Organic Benefit Is Offset: Food Miles Study

A new study examining the concept of food miles concluded that the environmental benefits found in growing organic produce was reversed by longer-distance transportation requirements.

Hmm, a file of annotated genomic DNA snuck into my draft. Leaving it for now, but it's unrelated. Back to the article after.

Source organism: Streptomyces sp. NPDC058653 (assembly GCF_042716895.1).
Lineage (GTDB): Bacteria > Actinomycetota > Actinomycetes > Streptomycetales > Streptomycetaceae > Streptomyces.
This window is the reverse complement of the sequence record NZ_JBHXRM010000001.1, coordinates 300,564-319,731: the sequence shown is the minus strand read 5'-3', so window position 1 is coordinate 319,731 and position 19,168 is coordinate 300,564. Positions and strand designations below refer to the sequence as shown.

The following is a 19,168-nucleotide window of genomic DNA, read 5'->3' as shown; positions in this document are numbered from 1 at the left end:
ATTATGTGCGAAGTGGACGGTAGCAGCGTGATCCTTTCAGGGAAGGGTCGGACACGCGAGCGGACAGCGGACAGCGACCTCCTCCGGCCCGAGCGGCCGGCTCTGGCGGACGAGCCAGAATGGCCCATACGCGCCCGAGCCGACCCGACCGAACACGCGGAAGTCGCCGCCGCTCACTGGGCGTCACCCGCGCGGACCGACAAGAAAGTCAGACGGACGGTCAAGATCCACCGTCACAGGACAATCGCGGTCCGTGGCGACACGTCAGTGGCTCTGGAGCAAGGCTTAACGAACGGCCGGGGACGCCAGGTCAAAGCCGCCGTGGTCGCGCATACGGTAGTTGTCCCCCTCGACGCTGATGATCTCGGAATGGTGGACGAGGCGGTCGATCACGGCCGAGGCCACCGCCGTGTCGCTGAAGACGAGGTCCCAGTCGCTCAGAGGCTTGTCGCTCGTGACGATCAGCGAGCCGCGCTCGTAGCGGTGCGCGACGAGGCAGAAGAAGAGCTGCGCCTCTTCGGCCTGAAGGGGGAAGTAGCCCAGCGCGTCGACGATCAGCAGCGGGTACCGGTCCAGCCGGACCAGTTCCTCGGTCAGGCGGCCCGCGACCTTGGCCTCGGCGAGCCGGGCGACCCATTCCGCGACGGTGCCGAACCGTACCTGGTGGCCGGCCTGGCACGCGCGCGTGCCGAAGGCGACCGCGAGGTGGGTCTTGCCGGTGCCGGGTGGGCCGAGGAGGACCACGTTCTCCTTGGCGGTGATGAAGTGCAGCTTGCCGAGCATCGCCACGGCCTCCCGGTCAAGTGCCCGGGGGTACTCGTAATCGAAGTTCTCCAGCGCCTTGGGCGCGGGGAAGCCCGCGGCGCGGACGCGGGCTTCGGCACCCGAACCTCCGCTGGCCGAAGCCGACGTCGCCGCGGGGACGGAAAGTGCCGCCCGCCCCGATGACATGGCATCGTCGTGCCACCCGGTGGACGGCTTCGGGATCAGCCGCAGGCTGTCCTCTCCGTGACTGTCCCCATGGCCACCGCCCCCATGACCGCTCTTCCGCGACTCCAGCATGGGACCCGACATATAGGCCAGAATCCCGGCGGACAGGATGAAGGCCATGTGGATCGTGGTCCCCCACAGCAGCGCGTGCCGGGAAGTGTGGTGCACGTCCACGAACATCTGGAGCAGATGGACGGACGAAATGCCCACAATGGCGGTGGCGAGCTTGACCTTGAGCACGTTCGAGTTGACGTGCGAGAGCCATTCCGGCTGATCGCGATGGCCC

EDMONTON, Alberta — A new study examining the concept of food miles concluded that the environmental benefits found in growing organic produce was reversed by longer-distance transportation requirements. The research, conducted by the University of Alberta, found that the annual environmental cost for a city the size of Edmonton for transporting organic produce ranged from $156,000 to $175,000 (Canadian), discharging up to 7,000 tons of carbon dioxide, whereas conventional produce came in at $135,000 to $183,000, and discharged up to 7,500 tons of carbon dioxide. The nearly identical margins indicate there is virtually no benefit to sourcing organic produce as a way of reducing food miles, or the environmental cost of transporting food to points of purchase. Most of the items in the study were transported into the region by fossil-fuel-burning trucks. The study’s authors had analyzed data on organic produce items collected from six Canadian supermarkets, and conducted interviews with the suppliers of those products.

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